The Volokh Conspiracy
Mostly law professors | Sometimes contrarian | Often libertarian | Always independent
Shortly after President Trump announced his selection of Judge Neil Gorsuch to replace Justice Antonin Scalia on the Supreme Court, former acting solicitor general Neal Katyal wrote to praise the pick in the New York Times.
Here's a taste of his op-ed, "Why Liberals Should Support Neil Gorsuch."
I am hard-pressed to think of one thing President Trump has done right in the last 11 days since his inauguration. Until Tuesday, when he nominated an extraordinary judge and man, Neil Gorsuch, to be a justice on the Supreme Court. . . .
There is a very difficult question about whether there should be a vote on President Trump's nominee at all, given the Republican Senate's history-breaking record of obstruction on Judge Merrick B. Garland - perhaps the most qualified nominee ever for the high court. But if the Senate is to confirm anyone, Judge Gorsuch, who sits on the United States Court of Appeals for the 10th Circuit in Denver, should be at the top of the list.
I believe this, even though we come from different sides of the political spectrum. I was an acting solicitor general for President Barack Obama; Judge Gorsuch has strong conservative bona fides and was appointed to the 10th Circuit by President George W. Bush. But I have seen him up close and in action, both in court and on the Federal Appellate Rules Committee (where both of us serve); he brings a sense of fairness and decency to the job, and a temperament that suits the nation's highest court. . . .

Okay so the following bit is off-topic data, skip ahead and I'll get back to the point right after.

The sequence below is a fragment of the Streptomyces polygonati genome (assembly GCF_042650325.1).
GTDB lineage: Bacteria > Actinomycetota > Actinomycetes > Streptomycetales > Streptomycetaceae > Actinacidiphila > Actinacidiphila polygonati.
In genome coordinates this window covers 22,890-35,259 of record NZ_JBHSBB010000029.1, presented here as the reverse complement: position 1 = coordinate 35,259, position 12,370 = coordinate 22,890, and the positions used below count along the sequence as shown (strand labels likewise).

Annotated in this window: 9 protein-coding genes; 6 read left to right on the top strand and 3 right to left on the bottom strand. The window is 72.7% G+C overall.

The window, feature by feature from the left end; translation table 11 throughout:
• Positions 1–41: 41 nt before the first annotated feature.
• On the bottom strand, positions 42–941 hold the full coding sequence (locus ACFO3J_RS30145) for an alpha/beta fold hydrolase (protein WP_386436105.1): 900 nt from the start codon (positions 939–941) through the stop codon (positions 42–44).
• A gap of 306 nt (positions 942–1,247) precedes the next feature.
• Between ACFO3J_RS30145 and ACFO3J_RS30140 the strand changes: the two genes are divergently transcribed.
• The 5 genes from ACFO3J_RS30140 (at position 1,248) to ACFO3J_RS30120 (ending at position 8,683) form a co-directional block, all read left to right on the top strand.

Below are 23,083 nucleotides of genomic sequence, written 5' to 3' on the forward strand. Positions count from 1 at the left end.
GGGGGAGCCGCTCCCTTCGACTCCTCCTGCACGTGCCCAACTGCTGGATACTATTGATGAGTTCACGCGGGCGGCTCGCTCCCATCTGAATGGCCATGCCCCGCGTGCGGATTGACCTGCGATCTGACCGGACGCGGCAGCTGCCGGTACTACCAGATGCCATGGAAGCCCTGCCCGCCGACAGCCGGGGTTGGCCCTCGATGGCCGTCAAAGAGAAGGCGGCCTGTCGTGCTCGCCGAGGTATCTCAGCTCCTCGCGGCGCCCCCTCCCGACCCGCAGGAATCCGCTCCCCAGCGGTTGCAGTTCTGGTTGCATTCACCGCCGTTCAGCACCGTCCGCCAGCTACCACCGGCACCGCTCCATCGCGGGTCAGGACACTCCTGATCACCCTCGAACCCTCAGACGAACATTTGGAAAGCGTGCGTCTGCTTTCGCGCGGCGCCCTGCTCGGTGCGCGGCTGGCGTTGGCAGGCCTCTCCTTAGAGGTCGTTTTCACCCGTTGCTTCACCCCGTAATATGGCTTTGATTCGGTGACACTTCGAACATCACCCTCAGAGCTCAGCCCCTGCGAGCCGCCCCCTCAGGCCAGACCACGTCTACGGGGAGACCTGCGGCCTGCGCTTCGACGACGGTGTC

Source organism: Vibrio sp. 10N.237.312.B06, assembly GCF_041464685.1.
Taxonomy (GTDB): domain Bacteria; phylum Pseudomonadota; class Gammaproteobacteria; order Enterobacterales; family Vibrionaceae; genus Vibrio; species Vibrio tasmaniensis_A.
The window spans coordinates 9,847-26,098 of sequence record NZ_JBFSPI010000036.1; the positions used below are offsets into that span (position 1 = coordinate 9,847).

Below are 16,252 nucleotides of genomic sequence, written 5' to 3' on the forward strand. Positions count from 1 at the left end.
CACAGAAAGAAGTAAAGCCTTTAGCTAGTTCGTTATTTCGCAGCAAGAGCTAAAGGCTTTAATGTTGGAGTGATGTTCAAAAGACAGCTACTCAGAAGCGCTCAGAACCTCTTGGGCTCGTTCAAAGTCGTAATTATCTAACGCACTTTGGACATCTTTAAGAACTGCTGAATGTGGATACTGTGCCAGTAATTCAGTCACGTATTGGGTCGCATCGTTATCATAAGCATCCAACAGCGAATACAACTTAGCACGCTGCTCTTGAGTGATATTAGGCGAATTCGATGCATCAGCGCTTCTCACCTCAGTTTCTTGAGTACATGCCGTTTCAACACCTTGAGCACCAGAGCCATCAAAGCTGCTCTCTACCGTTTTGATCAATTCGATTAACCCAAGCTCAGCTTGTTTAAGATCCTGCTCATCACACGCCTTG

I have no doubt that if confirmed, Judge Gorsuch would help to restore confidence in the rule of law. His years on the bench reveal a commitment to judicial independence - a record that should give the American people confidence that he will not compromise principle to favor the president who appointed him. Judge Gorsuch's record suggests that he would follow in the tradition of Justice Elena Kagan, who voted against President Obama when she felt a part of the Affordable Care Act went too far. In particular, he has written opinions vigorously defending the paramount duty of the courts to say what the law is, without deferring to the executive branch's interpretations of federal statutes, including our immigration laws.
And here's a neat coincidence. As I've noted in prior posts, Gorsuch delivered the Sumner Canary lecture at Case Western Reserve School of Law in April 2016. This past fall, the same lecture was delivered by Neal Katyal.